Cichlid not able to swim properly.. bad fin?

Tttay89

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My favourite fish in a matter of 4 hours seems to have lost the ability to swim properly. Seems to be unable to swim very high and has just started sitting on ornaments and the substrate..
Its a Julidochromis cichlid. Never gets bullied. If anything is the chaser of the tank.. Nothing is bigger than it and l the water parimetres are perfect as they usually are... One fin looks like its not sticking out like the other one whilst resting and it's not in use as much as the other when swimming. Still interested in food at low levels of the tank. Tried to go higher but couldn't... Can fish recover from a broken fin? Or does this look like soemthing else I can treat..ill try upload a picture..
 

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Tttay89

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Also the 'bad' fin doesn't look torn rotted or damaged just not in much use and is close to the body, whilst the other sticks out as normal
 
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Tttay89

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Another update whilst observing, he just attacked one of my other fish and tried pulling it down to the bottom. Arnt injured, stressed and dieing fish suppose to be the vunlreble and defenseless?
 

Byron

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I will not try to guess as to the issue, other members are better qualified. But as a general comment, it helps if you could post test results. "Water results are perfect as they usually are" doesn't tell us what we need to know. GH, pH and temperature among parameters are crucial to know, and then the conditions (ammonia, nitrite, nitrate).
 
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Tttay89

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Hmm true. I was told it was a hard water specie which is why I made the purchase as our water is rock hard.

Ammonia 0
Nitrite 0
Nitrate 25
Ph 7.8
Gh 13dh
Kh 9 - 10dh
Ph 7.8 - 8
Temp 26 c
 

Byron

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Hmm true. I was told it was a hard water specie which is why I made the purchase as our water is rock hard.

Ammonia 0
Nitrite 0
Nitrate 25
Ph 7.8
Gh 13dh
Kh 9 - 10dh
Ph 7.8 - 8
Temp 26 c
GH at 13 dGH is "fairly hard" to give it a subjective term but not all that hard. It is at the lowest end of GH for rift lake cichlids. The pH is ideal.

Nitrate is a concern though. It is now known that cichlids are especially sensitive to nitrate (all fish are, some less and some more) and the cichlid authorities recommend nitrate be kept below 20 ppm and as low as possible. Nitrate does not act rapidly as do ammonia and nitrite, but it is still poisonous to fish long term. When I was discussing this with Neale Monks, he said it is probably best to view the effect of nitrate as a gradual weakening of the fish, and the higher the nitrate and/or the longer the fish is exposed to it, the more detrimental. There is not much evidence so far as to the specific issues nitrate may cause directly, but some cichlid authorities are now suggesting nitrate is more likely responsible for cichlid problems like Malawi bloat. So the point is, keep nitrates as close to zero as absolutely possible long-term, and the fish will be better able to carry out their regular and essential physiological processes, and be less likely to develop disease and related problems.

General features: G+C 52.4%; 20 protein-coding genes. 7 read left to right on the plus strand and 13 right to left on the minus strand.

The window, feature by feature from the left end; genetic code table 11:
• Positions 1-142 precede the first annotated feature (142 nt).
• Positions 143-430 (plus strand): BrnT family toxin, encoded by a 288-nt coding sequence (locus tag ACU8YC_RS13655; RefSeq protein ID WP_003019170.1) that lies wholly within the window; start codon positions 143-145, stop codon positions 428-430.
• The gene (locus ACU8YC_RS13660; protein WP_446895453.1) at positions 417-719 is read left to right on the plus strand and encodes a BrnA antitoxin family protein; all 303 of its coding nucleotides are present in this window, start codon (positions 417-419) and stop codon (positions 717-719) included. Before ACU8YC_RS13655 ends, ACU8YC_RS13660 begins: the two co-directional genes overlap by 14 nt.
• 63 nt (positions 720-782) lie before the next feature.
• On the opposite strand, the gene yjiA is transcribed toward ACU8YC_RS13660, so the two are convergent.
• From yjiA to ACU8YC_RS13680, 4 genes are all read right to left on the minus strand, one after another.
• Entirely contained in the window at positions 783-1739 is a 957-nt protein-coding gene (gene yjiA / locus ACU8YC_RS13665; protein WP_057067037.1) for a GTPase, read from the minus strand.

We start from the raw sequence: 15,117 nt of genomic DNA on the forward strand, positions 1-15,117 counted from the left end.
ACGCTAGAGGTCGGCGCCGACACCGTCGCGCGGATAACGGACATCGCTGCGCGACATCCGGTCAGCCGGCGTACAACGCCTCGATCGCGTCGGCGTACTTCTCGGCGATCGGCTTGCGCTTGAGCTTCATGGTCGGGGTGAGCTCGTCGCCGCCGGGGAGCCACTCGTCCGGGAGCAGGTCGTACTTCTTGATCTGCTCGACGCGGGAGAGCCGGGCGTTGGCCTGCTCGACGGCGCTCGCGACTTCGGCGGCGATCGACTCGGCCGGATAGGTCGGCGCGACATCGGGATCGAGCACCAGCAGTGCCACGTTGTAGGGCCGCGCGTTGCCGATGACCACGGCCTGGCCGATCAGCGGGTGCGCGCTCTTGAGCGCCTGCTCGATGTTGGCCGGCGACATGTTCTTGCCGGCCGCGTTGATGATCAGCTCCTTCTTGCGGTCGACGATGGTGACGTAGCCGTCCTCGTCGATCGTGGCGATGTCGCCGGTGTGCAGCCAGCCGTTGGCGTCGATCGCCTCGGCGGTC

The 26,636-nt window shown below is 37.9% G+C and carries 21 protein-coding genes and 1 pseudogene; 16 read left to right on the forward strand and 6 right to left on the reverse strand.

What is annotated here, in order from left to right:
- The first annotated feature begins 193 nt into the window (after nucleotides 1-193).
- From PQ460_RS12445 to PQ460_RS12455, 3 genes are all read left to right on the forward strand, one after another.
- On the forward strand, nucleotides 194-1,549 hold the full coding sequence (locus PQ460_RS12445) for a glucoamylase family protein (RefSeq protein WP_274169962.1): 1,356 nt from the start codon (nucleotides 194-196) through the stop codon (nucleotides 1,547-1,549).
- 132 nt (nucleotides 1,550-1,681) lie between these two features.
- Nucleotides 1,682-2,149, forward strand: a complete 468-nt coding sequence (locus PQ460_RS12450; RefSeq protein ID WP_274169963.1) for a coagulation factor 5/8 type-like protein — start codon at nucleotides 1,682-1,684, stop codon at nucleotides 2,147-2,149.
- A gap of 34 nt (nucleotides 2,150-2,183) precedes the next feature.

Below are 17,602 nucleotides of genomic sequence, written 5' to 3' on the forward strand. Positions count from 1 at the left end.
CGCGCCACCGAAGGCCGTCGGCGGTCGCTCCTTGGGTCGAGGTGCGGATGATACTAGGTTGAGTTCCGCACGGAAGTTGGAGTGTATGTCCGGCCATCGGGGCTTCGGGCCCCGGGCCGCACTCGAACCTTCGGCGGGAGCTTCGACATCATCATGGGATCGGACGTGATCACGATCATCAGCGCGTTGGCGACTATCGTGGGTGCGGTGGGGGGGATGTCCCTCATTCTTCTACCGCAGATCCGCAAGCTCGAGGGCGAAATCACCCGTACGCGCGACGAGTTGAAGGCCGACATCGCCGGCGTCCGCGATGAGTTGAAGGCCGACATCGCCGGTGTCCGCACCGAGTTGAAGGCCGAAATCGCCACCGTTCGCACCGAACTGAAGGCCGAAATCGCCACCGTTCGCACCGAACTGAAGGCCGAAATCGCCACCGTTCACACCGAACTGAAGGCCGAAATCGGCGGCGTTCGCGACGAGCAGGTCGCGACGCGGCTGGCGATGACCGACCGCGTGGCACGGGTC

This brings up the question, where is the high nitrate coming from? Have you tested your source (tap) water on its own for nitrate? If nitrate is present, that is one issue to deal with (depending upon the level). If nitrate is occurring within the aquarium, that is quite a different issue and easy to deal with (or should be). Nitrate within the aquarium is due to organics, and these come from the fish load and fish feeding. So not overstocking, not overfeeding, regular substantial water changes, regular filter cleanings, vacuuming of the substrate--all these lower organics. Live plants can also help as they use ammonia and unlike bacteria they do not produce nitrite which means less nitrate in the end.
 
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Tttay89

Tttay89

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Yes my tap water is 20ppm unfortunately.
I was thinking about using 50/50 RO and tap for this tank but it'll defeat the hard water neccessaity. I assume I'm stuck between a rock and hard place?